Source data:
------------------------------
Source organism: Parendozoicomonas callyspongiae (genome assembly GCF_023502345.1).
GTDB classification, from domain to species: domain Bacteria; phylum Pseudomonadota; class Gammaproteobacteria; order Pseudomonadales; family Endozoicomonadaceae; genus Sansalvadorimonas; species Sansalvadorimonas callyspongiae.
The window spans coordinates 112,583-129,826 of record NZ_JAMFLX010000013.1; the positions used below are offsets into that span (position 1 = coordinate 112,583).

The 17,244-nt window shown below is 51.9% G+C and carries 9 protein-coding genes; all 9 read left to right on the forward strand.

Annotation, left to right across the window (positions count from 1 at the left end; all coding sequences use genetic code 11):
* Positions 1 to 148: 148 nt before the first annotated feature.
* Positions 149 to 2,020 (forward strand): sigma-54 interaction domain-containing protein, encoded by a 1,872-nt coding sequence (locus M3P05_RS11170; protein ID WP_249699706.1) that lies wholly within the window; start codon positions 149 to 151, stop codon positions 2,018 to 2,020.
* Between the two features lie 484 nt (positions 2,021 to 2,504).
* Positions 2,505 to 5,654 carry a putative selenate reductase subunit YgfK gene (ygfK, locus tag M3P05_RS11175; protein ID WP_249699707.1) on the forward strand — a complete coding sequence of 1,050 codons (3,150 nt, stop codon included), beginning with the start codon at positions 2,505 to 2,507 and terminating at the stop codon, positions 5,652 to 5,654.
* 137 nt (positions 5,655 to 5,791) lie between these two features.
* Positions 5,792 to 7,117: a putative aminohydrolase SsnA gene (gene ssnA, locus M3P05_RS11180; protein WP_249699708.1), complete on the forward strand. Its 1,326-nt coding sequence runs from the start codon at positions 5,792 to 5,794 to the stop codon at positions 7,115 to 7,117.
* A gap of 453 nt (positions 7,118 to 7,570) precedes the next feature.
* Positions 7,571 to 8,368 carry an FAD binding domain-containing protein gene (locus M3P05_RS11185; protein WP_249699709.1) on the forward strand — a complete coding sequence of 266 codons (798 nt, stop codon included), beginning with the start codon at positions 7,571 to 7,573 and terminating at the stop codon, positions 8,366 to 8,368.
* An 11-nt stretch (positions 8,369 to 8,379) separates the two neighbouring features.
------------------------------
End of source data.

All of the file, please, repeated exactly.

Source organism: Parendozoicomonas callyspongiae (genome assembly GCF_023502345.1).
GTDB classification, from domain to species: domain Bacteria; phylum Pseudomonadota; class Gammaproteobacteria; order Pseudomonadales; family Endozoicomonadaceae; genus Sansalvadorimonas; species Sansalvadorimonas callyspongiae.
The window spans coordinates 112,583-129,826 of record NZ_JAMFLX010000013.1; the positions used below are offsets into that span (position 1 = coordinate 112,583).

The 17,244-nt window shown below is 51.9% G+C and carries 9 protein-coding genes; all 9 read left to right on the forward strand.

Annotation, left to right across the window (positions count from 1 at the left end; all coding sequences use genetic code 11):
* Positions 1 to 148: 148 nt before the first annotated feature.
* Positions 149 to 2,020 (forward strand): sigma-54 interaction domain-containing protein, encoded by a 1,872-nt coding sequence (locus M3P05_RS11170; protein ID WP_249699706.1) that lies wholly within the window; start codon positions 149 to 151, stop codon positions 2,018 to 2,020.
* Between the two features lie 484 nt (positions 2,021 to 2,504).
* Positions 2,505 to 5,654 carry a putative selenate reductase subunit YgfK gene (ygfK, locus tag M3P05_RS11175; protein ID WP_249699707.1) on the forward strand — a complete coding sequence of 1,050 codons (3,150 nt, stop codon included), beginning with the start codon at positions 2,505 to 2,507 and terminating at the stop codon, positions 5,652 to 5,654.
* 137 nt (positions 5,655 to 5,791) lie between these two features.
* Positions 5,792 to 7,117: a putative aminohydrolase SsnA gene (gene ssnA, locus M3P05_RS11180; protein WP_249699708.1), complete on the forward strand. Its 1,326-nt coding sequence runs from the start codon at positions 5,792 to 5,794 to the stop codon at positions 7,115 to 7,117.
* A gap of 453 nt (positions 7,118 to 7,570) precedes the next feature.
* Positions 7,571 to 8,368 carry an FAD binding domain-containing protein gene (locus M3P05_RS11185; protein WP_249699709.1) on the forward strand — a complete coding sequence of 266 codons (798 nt, stop codon included), beginning with the start codon at positions 7,571 to 7,573 and terminating at the stop codon, positions 8,366 to 8,368.
* An 11-nt stretch (positions 8,369 to 8,379) separates the two neighbouring features.